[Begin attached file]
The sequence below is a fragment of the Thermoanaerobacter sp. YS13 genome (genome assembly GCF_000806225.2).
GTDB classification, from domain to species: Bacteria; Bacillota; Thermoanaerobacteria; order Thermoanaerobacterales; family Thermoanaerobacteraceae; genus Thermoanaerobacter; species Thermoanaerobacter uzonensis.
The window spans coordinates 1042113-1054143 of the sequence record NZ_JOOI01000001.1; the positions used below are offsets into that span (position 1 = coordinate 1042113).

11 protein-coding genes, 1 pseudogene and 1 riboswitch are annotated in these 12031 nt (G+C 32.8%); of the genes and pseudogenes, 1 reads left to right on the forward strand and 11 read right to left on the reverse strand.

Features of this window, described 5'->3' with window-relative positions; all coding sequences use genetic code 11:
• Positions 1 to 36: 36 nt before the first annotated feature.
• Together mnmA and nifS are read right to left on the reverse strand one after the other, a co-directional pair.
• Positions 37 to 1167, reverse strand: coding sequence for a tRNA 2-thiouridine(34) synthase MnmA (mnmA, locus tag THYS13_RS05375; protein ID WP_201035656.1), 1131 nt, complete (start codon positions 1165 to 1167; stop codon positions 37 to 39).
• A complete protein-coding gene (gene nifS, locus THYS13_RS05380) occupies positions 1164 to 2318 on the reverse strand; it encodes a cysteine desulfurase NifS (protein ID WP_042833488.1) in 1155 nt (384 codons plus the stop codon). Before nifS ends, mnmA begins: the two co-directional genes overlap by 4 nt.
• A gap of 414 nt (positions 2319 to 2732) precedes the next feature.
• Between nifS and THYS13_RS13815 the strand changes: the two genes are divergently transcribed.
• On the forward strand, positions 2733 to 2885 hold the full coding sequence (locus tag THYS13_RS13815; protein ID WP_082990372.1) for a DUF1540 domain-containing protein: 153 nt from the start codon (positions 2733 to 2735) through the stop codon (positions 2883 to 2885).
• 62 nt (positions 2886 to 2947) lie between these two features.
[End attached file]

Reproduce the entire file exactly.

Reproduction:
The sequence below is a fragment of the Thermoanaerobacter sp. YS13 genome (genome assembly GCF_000806225.2).
GTDB classification, from domain to species: Bacteria; Bacillota; Thermoanaerobacteria; order Thermoanaerobacterales; family Thermoanaerobacteraceae; genus Thermoanaerobacter; species Thermoanaerobacter uzonensis.
The window spans coordinates 1042113-1054143 of the sequence record NZ_JOOI01000001.1; the positions used below are offsets into that span (position 1 = coordinate 1042113).

11 protein-coding genes, 1 pseudogene and 1 riboswitch are annotated in these 12031 nt (G+C 32.8%); of the genes and pseudogenes, 1 reads left to right on the forward strand and 11 read right to left on the reverse strand.

Features of this window, described 5'->3' with window-relative positions; all coding sequences use genetic code 11:
• Positions 1 to 36: 36 nt before the first annotated feature.
• Together mnmA and nifS are read right to left on the reverse strand one after the other, a co-directional pair.
• Positions 37 to 1167, reverse strand: coding sequence for a tRNA 2-thiouridine(34) synthase MnmA (mnmA, locus tag THYS13_RS05375; protein ID WP_201035656.1), 1131 nt, complete (start codon positions 1165 to 1167; stop codon positions 37 to 39).
• A complete protein-coding gene (gene nifS, locus THYS13_RS05380) occupies positions 1164 to 2318 on the reverse strand; it encodes a cysteine desulfurase NifS (protein ID WP_042833488.1) in 1155 nt (384 codons plus the stop codon). Before nifS ends, mnmA begins: the two co-directional genes overlap by 4 nt.
• A gap of 414 nt (positions 2319 to 2732) precedes the next feature.
• Between nifS and THYS13_RS13815 the strand changes: the two genes are divergently transcribed.
• On the forward strand, positions 2733 to 2885 hold the full coding sequence (locus tag THYS13_RS13815; protein ID WP_082990372.1) for a DUF1540 domain-containing protein: 153 nt from the start codon (positions 2733 to 2735) through the stop codon (positions 2883 to 2885).
• 62 nt (positions 2886 to 2947) lie between these two features.